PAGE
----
13 Willie Lee Simmons Dem Cleveland M
14 Lydia Chassaniol Rep Winona F
15 Gary Jackson Rep French Camp M
16 Angela Turner Dem West Point F
17 Charles Younger Rep Columbus M
18 Jenifer Branning Rep F
19 Kevin Blackwell Rep M
20 Josh Harkins Rep Flowood M
21 Barbara Blackmon Dem F
22 Eugene S. Clarke Rep Hollandale M
23 Briggs Hopson Rep Vicksburg M
24 David Lee Jordan Dem Greenwood M
25 J. Walter Michel Rep Ridgeland M
26 John A. Horhn Dem Jackson M
27 Hillman Terome Frazier Dem Jackson M
28 Sollie Norwood Dem Jackson M
29 David Blount Dem Jackson M
30 Dean Kirby Rep Pearl M
31 Terry C. Burton Rep Newton M
32 Sampson Jackson II Dem Preston M
33 Videt Carmichael Rep Meridian M
34 Juan Barnett Dem M
35 Chris Caughman Rep Mendenhall M
36 Albert Butler Dem Port Gibson M
37 Bob Dearing Dem M
38 Tammy Witherspoon Dem F
39 Sally Doty Rep Brookhaven F
40 Angela Burks Hill Rep Picayune F
41 Joey Fillingane Rep Sumrall M
42 Chris McDaniel Rep Ellisville M
43 Dennis DeBar Rep M
44 John A. Polk Rep Hattiesburg M
45 Billy Hudson Rep Hattiesburg M
46 Philip Moran Rep Kiln M
47 Joseph Seymour Rep M
48 Deborah Jeanne Dawkins Dem Pass Christian F
49 Sean Tindell Rep Gulfport M
50 Tommy Gollott Rep Biloxi M
51 Michael Watson Rep Pascagoula M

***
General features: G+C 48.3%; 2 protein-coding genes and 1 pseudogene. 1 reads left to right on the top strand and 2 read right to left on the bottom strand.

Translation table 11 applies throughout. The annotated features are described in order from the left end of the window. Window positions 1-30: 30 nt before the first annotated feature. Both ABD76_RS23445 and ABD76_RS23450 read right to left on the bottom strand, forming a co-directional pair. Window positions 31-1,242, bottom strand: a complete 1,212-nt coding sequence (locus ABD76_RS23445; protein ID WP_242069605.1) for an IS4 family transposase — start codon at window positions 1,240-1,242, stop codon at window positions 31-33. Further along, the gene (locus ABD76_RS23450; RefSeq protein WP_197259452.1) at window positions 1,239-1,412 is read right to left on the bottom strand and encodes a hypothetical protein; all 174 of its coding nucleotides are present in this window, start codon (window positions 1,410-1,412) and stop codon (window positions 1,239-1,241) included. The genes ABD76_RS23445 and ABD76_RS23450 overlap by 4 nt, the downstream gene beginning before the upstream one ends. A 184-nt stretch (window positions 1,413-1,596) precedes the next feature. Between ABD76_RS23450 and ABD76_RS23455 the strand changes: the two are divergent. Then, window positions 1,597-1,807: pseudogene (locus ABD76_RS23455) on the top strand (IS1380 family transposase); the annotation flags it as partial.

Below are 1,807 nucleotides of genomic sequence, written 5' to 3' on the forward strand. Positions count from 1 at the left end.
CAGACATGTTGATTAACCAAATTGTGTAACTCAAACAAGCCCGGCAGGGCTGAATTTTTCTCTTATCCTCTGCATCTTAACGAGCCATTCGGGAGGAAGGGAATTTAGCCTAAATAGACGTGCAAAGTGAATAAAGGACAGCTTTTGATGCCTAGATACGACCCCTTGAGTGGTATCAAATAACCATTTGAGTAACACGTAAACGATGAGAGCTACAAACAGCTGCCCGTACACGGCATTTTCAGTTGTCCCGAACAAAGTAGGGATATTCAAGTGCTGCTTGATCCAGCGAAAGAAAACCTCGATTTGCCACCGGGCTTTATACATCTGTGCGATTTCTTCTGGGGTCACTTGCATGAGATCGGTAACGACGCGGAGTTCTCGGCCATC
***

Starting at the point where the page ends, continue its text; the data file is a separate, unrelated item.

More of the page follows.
52 Brice Wiggins Rep Pascagoula M

Past composition of the Senate

See also


  1. ^ a b c d Constitutional Provisions The Legislature And Legislation Rules of Procedure, Mississippi Legislature (accessed May 31, 2013)
  2. ^ Aldridge, Donesha (January 5, 2016). "Burton elected as Mississippi Senate President Pro Tempore". WJTV. Jackson. 
  3. ^ Sen. Nickey Browning switched parties in early 2013 from Democrat to Republican.
  4. ^ Sen. Will Longwitz resigned to be appointed Madison County Court Judge. [1]
  5. ^ Walter Michel was elected to fill the vacancy left by Will Longwitz and assumed office March 22.[2]
  6. ^ Sen. Bill Stone (D-10) resigns [3]
  7. ^ Sen. Sean Tindell (R-49) resigns after a judicial appointment [4]
  8. ^ Republican Neil Whaley elected in non-partisan election to replace Sen. Bill Stone (D-10) [5]
  9. ^ Republican Joel Carter elected in non-partisan election to replace Sen. Sean Tindell (R-49) [6]

External links

Coordinates: 32°18′14″N 90°10′56″W / 32.30389°N 90.18222°W / 32.30389; -90.18222